48) It was clear that the wife was seeking to treat the trusts as a financial resource available to the husband and would look to the trustee to make good any award made in her favour by the Family Division. MS became concerned that her personal contribution to the trusts was ‘invisible’ to the Family Division and that her position and that of her children was insecure. The trustee proposed, without fettering its discretion, to create a fresh trust for MS and her children which it intended to settle only following the outcome of the proceedings in the Family Division. The trustee wished to seek the blessing of its provisional decision by the Royal Court.
49) The Royal Court was to ‘sanction and bless’ the trustee’s decision. The Court stated as follows:

“In essence, the trustee is notionally ring-fencing assets for the benefit of MS and her children, but fully retaining its freedom and that of the Court to act as appropriate following and taking full account of the decision of the Family Division in the English proceedings.”[36]

50) The Court went on to ‘sanction and bless’ the decision of the trustee to provide written evidence to the Family Division and for its Director to present himself to speak to that evidence if required by the Family Division. The Court made reference to the decision in Re H[37] as to the importance of providing the Family Division with the ‘fullest information.’
51) Such a pre-emptive approach to ancillary relief proceedings being conducted in the Family Division where trust assets are the subject of scrutiny is clearly something to consider for the future. Only time will tell how the Family Division will respond.
52) From the case law there is an overall impression that the Family Division, with the objective of achieving a fair division of assets, will take an extremely robust approach towards trusts when dealing with obdurate spouses.

53) Jersey, quite understandably, guards its autonomous position with vigour. The Royal Court has made clear its displeasure at attempts by the Family Division (a foreign court) to determine, by reference to the laws of that foreign country, any matters which are governed by Jersey law i.e. the validity of a Jersey trust with Jersey trustees. Furthermore, legislation has been developed to take account of foreign jurisdictions attempted incursions into matters governed by Jersey law.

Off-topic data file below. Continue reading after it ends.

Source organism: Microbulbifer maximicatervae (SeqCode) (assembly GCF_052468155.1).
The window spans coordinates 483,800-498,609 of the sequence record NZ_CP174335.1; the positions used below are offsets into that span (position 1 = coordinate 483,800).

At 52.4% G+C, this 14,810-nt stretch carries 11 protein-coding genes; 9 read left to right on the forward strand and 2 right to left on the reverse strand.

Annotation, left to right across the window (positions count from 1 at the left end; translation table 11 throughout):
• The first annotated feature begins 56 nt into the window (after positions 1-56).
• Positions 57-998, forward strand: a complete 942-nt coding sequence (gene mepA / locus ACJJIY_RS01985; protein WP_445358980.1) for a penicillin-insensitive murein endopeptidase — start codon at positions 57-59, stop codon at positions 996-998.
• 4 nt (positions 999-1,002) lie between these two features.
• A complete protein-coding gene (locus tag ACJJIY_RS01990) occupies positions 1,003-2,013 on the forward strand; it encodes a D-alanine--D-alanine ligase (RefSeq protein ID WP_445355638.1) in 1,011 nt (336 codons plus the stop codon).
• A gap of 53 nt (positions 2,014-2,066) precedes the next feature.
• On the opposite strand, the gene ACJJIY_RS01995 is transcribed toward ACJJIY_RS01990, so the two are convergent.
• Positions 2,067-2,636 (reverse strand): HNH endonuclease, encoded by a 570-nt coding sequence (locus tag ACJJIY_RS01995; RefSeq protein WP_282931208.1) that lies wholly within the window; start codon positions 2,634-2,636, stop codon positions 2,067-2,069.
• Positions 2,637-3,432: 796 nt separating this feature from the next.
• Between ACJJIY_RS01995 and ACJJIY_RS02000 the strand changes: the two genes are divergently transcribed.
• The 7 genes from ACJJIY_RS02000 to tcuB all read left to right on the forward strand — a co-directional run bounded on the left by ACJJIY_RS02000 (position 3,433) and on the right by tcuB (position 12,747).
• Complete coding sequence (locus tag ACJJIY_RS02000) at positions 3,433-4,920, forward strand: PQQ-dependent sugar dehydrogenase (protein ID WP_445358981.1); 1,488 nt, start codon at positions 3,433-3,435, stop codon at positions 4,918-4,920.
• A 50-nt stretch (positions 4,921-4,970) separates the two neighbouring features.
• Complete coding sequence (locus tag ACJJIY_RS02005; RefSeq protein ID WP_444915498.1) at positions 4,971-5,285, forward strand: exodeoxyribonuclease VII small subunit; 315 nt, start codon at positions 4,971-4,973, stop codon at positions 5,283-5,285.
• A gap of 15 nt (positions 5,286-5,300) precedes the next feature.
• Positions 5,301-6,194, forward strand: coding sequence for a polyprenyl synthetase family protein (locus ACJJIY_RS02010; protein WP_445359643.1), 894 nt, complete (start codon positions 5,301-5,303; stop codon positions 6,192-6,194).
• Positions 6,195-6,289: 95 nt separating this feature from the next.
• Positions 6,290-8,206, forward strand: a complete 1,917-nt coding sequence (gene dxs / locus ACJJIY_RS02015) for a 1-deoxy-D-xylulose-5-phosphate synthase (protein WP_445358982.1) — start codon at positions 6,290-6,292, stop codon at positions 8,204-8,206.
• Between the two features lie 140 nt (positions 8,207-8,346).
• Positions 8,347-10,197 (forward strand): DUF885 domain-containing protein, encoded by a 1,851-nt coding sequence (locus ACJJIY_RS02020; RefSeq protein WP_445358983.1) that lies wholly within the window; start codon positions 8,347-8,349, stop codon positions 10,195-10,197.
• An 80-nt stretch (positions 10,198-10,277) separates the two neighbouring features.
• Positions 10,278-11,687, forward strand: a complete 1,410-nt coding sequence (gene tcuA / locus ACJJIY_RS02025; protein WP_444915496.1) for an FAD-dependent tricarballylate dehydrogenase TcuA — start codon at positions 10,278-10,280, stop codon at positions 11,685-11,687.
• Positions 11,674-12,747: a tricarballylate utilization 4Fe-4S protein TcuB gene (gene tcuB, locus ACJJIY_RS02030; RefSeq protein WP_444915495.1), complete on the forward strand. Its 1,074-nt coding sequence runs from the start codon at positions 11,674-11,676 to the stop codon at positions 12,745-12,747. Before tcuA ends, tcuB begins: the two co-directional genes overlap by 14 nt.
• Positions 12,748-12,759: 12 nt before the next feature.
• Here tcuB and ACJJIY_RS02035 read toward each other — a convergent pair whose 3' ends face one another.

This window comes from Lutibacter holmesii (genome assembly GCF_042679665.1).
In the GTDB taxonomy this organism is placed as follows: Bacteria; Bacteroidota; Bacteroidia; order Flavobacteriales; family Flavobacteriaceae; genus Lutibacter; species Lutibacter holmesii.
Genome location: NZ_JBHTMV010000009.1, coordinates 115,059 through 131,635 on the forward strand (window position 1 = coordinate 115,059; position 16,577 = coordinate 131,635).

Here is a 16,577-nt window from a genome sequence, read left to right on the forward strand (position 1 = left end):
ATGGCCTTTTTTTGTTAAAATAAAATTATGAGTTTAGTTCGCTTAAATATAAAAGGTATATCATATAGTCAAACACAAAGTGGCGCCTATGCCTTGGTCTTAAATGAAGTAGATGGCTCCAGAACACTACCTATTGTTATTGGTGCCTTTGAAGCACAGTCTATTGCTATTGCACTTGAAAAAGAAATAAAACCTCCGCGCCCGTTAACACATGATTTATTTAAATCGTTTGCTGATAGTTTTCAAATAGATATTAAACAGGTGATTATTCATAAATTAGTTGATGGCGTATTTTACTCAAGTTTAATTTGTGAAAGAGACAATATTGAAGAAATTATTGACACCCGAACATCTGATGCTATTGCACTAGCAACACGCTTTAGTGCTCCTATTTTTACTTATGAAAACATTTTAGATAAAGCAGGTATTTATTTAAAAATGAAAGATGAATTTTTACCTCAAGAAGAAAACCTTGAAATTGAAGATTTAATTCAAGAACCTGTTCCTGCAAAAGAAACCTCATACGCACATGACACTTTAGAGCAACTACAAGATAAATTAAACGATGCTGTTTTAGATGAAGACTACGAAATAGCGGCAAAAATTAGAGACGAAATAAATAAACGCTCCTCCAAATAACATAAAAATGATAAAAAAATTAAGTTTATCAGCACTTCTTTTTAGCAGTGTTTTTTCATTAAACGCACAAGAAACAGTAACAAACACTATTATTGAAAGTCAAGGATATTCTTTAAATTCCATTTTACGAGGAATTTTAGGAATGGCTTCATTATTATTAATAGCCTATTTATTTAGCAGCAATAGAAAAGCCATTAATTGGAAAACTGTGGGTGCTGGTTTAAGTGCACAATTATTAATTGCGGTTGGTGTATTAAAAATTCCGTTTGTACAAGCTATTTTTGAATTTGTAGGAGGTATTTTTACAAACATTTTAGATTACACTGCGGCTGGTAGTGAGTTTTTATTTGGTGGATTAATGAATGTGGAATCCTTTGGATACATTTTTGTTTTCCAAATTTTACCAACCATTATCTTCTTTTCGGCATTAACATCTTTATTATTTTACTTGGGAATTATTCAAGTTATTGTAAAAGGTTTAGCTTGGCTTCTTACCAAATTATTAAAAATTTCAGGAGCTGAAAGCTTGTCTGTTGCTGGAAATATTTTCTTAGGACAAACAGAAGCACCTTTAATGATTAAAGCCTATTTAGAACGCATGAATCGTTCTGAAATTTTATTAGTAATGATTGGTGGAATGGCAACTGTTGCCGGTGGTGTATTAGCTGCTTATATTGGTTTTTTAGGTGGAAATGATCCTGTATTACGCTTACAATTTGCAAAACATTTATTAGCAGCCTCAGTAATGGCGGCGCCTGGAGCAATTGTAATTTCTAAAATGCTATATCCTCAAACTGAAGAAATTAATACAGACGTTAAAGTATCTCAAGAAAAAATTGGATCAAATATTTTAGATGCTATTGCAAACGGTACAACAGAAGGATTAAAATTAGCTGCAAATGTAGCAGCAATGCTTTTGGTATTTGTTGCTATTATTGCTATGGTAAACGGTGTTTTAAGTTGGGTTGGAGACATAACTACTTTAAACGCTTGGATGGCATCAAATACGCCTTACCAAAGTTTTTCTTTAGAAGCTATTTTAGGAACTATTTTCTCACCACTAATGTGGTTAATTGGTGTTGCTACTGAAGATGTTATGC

54) However, on frequent occasions the Royal Court has been seen to enforce an order of a foreign court (the result of which is the outcome envisaged by the foreign court) in the interests of fairness under the Court’s discretionary powers.

55) The only answer that can therefore be given to the question "Is my trust fund protected if I get divorced?" is far from satisfactory. It is an equivocal one, since it will very much depend on the facts of the case!


[1] See paragraph 39ff above
[2] [2005] EWCA Civ 1606, paragraph 17(b)
[3] [2006] EWHC 1879 (Fam), paragraph 75
[4] [2006] EWHC 1879 (Fam), paragraphs 79-80
[5] [2007] EWCA Civ 503
[6] Ibid, paragraphs 57-58
[7] [2007] EWCA Civ 503, paragraph 52
[8] Ibid, paragraph 55
[9] E.g. Thomas v Thomas [1995] 2 FLR 668; B v B (Financial Provision) [1982] 3 FLR 298
[10] See for e.g. decision of the High Court of Australia in Kennon v Spry [2008] HCA 56
[11] See paragraph 53ff above
[12] Section 14(4) of the Trusts (Guernsey) Law 2007
[13] [2006] JLR 562
[14] Re B Trust [2006] JLR 562, paragraphs 30-32
[15] Re B Trust [2006] JLR 562, paragraphs 13, 15 and 18
[16] Per Birt, DB, “Trusts and Divorce Courts – An Offshore Perspective”, The Jersey and Guernsey Law Review 2009, Vol 13, Issue 1, p19
[17] [2007] JLR 569
[18] See paragraph 77 above
[19] See paragraph561 above
[20] See paragraph 80ff above
[21] Dated 22 July 2008
[22] See observations of Birt,DB, at paragraph 85 above
[23] [2007] EWHC 220 (Fam)
[24] Mubarak v Mubarik [2006] EWHC 1260 (Fam)
[25] Hadkinson v Hadkinson [1952] P285
[26] [2007] EWHC 220 (Fam), paragraph 142
[27] See paragraph 80ff above
[28] [2007] EWHC 220 (Fam), paragraphs 146 & 159
[29] [2008] JRC 136
[30] [2008] JRC 136 paragraph 27
[31] [2008] JRC 136, paragraphs 68, 72-74
[32] [2008] JRC 136, paragraph 76
[33] [1841] 4 Beav 115
[34] [2008] JCA 196
[35][2009] JRC 048
[36] Re C Trust Company Ltd [2009] JRC 048, paragraph 14
[37] See paragraph 37 above